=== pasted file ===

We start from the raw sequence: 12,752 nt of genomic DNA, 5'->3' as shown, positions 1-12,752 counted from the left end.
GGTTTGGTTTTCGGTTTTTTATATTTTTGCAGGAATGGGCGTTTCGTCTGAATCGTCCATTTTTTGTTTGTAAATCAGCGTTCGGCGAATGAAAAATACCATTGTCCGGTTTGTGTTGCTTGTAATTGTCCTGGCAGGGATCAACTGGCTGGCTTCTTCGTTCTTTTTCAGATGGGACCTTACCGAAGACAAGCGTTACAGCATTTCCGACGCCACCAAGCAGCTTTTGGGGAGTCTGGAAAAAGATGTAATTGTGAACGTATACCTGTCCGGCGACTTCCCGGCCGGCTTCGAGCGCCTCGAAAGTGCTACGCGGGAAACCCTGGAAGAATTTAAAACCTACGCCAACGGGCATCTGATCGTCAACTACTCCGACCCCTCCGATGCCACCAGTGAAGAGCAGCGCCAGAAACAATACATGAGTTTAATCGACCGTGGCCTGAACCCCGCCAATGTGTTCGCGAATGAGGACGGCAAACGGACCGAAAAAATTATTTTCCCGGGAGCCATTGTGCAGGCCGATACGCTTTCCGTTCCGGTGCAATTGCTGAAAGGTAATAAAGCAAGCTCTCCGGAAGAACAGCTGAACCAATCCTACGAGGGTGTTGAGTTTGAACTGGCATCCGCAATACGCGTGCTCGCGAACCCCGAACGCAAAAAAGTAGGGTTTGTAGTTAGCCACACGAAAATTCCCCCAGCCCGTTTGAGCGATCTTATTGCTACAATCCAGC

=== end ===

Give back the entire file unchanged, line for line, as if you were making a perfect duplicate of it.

We start from the raw sequence: 12,752 nt of genomic DNA, 5'->3' as shown, positions 1-12,752 counted from the left end.
GGTTTGGTTTTCGGTTTTTTATATTTTTGCAGGAATGGGCGTTTCGTCTGAATCGTCCATTTTTTGTTTGTAAATCAGCGTTCGGCGAATGAAAAATACCATTGTCCGGTTTGTGTTGCTTGTAATTGTCCTGGCAGGGATCAACTGGCTGGCTTCTTCGTTCTTTTTCAGATGGGACCTTACCGAAGACAAGCGTTACAGCATTTCCGACGCCACCAAGCAGCTTTTGGGGAGTCTGGAAAAAGATGTAATTGTGAACGTATACCTGTCCGGCGACTTCCCGGCCGGCTTCGAGCGCCTCGAAAGTGCTACGCGGGAAACCCTGGAAGAATTTAAAACCTACGCCAACGGGCATCTGATCGTCAACTACTCCGACCCCTCCGATGCCACCAGTGAAGAGCAGCGCCAGAAACAATACATGAGTTTAATCGACCGTGGCCTGAACCCCGCCAATGTGTTCGCGAATGAGGACGGCAAACGGACCGAAAAAATTATTTTCCCGGGAGCCATTGTGCAGGCCGATACGCTTTCCGTTCCGGTGCAATTGCTGAAAGGTAATAAAGCAAGCTCTCCGGAAGAACAGCTGAACCAATCCTACGAGGGTGTTGAGTTTGAACTGGCATCCGCAATACGCGTGCTCGCGAACCCCGAACGCAAAAAAGTAGGGTTTGTAGTTAGCCACACGAAAATTCCCCCAGCCCGTTTGAGCGATCTTATTGCTACAATCCAGC